Chopin News, Reviews, and Previews:

Pianist Emanuel Ax sparkles with the Madison Symphony Orchestra
Isthmus Daily Page – Madison,WI,USA

Madison reviewer likes the player, if not necessarily the repertoire…

For its March 28-30 concerts in Overture Hall, the Madison Symphony Orchestra’s mandatory guest soloist is pianist Emanuel Ax, a fine musician always welcome. Would that his vehicle had been better chosen.

I must admit straightway that Chopin’s two piano concertos have long ago worn badly for me. They were composed as necessary calling cards to launch Chopin’s performing career. Chopin knew he was no master of the orchestra or of large-scale forms. His short concerted works are more satisfactory because they do not have to be fitted into classical multi-movement molds. It is significant that his only subsequent ventures into such established-form territory were his Cello Sonata and his three Piano Sonatas, which are at least written on a more congenially intimate scale.

With mediocre thematic material and bland orchestral writing, the two concertos might easily have faded among the dozens of such diffident ventures that cluttered the second quarter of the 19th century. (Anyone for Kalkbrenner, Henselt, Moscheles, or their ilk?) The one saving grace for Chopin’s two is their solo piano writing, which set the composer on course to create thereafter some of the greatest music ever written for his instrument.

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MSO matches superb musicianship, wise choices
The Capital Times – Madison,WI,USA

And now, an opposing viewpoint as to the merits of the Chopin concerto….

Ax, a perennial Madison favorite, performed Chopin’s Concerto No. 2 for Piano and Orchestra in F minor, Op. 21. The pianist’s superlative technique, tempered with his elegant style, delivered a wonderfully emotive, technically perfect performance that characterized the definition of great music. No other performer this season has captured the brilliance of a composition to the same degree as Ax.

The Concerto No. 2, written when Chopin was 19, captures the composer’s sentiment at the height of romantic youth. Ax’s technical mastery explores those passages benefiting from development, while controlling the composer’s occasional excesses. The result of those efforts brought the audience to its feet, a show of appreciation rewarded by an impromptu encore, Chopin’s Nocturne Op. 7, No. 21. Similar musical themes came forward from the solo piano performance, which was every bit as compelling as the longer orchestral work.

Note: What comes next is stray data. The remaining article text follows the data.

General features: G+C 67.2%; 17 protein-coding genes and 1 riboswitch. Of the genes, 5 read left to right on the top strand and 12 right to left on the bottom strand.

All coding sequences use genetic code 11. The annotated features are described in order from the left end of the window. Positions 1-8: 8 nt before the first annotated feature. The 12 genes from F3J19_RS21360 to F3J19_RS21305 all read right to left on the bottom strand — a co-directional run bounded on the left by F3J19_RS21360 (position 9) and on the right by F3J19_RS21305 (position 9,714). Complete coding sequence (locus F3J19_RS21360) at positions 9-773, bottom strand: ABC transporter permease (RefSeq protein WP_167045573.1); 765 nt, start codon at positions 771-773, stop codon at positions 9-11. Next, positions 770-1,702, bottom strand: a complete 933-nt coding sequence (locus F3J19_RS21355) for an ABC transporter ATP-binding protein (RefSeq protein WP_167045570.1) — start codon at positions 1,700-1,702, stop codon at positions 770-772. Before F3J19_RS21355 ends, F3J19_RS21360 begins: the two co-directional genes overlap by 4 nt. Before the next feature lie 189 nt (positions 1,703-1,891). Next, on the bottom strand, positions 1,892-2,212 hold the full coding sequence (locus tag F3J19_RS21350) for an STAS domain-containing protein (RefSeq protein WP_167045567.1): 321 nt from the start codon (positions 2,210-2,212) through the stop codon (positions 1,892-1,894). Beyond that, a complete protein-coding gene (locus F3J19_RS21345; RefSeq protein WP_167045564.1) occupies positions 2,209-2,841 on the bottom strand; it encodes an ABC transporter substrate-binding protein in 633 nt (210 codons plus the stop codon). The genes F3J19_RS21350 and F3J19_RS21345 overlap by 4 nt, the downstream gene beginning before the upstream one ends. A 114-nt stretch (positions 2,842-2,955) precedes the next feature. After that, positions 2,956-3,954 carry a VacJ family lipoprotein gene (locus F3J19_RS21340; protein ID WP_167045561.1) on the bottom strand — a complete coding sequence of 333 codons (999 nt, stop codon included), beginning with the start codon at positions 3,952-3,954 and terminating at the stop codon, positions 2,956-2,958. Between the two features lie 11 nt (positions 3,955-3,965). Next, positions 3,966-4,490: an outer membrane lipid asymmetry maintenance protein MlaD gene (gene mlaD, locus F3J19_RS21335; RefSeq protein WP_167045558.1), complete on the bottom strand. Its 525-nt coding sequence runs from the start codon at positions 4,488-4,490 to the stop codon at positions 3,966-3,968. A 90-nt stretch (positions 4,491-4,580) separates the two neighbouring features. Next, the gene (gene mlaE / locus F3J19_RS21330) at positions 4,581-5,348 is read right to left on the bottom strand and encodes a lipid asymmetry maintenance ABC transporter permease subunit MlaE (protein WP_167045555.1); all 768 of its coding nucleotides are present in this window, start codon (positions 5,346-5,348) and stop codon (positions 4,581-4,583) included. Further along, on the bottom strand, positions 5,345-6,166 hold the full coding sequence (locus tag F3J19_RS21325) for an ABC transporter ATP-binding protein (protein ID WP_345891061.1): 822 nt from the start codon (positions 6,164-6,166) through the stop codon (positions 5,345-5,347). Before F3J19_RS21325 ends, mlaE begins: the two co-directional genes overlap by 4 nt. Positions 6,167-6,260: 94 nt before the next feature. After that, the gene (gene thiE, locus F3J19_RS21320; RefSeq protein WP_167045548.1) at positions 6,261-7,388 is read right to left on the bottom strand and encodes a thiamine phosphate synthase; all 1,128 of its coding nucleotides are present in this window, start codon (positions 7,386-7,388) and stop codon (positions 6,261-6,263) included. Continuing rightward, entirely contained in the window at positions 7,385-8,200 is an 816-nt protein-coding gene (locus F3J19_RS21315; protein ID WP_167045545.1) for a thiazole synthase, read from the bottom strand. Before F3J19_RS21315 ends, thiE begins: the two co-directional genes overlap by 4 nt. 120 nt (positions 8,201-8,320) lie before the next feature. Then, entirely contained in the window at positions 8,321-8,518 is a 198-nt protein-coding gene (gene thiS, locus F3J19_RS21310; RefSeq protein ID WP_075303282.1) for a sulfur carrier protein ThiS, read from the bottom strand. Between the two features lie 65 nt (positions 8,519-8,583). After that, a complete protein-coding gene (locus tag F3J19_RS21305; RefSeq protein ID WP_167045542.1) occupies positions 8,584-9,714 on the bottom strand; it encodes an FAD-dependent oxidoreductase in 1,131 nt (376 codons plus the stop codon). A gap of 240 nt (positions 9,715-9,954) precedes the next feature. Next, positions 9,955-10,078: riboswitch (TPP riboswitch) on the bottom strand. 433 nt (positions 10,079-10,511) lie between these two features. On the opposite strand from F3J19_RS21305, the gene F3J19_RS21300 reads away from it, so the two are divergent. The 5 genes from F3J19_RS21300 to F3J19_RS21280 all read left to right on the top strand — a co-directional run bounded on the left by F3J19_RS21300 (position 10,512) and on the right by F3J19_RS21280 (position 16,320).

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Chopin in the Blogosphere:

A Thoroughly Blessed Life
By Bill

A moving eulogy to a Boise piano teacher and her motivational techniques:

My next lesson came. I started playing the Mozart, and Mildred interrupted me and said, “Let me hear the Chopin.” I was shocked because it was the last lesson we would have before the recital. I started playing the Chopin. I was still angry that I would not be playing it for the recital, and I played it with anger. Soon the room was engulfed with the sounds of Chopin coming from this grand piano. At some point during a very agitated part of the Polonaise, Mildred came over, placed her hands on my shoulders and said to me, “Feel the fire of that!” It was the most pivotal point in my music career. The fire she talked of was passion, and I realized that it had taken me over.

She then pulled out the program for the recital that had been printed up two weeks before. It listed me playing the Chopin. She had faith in me and knew how to motivate me, even when I didn’t.

Bill and Kent’s Place –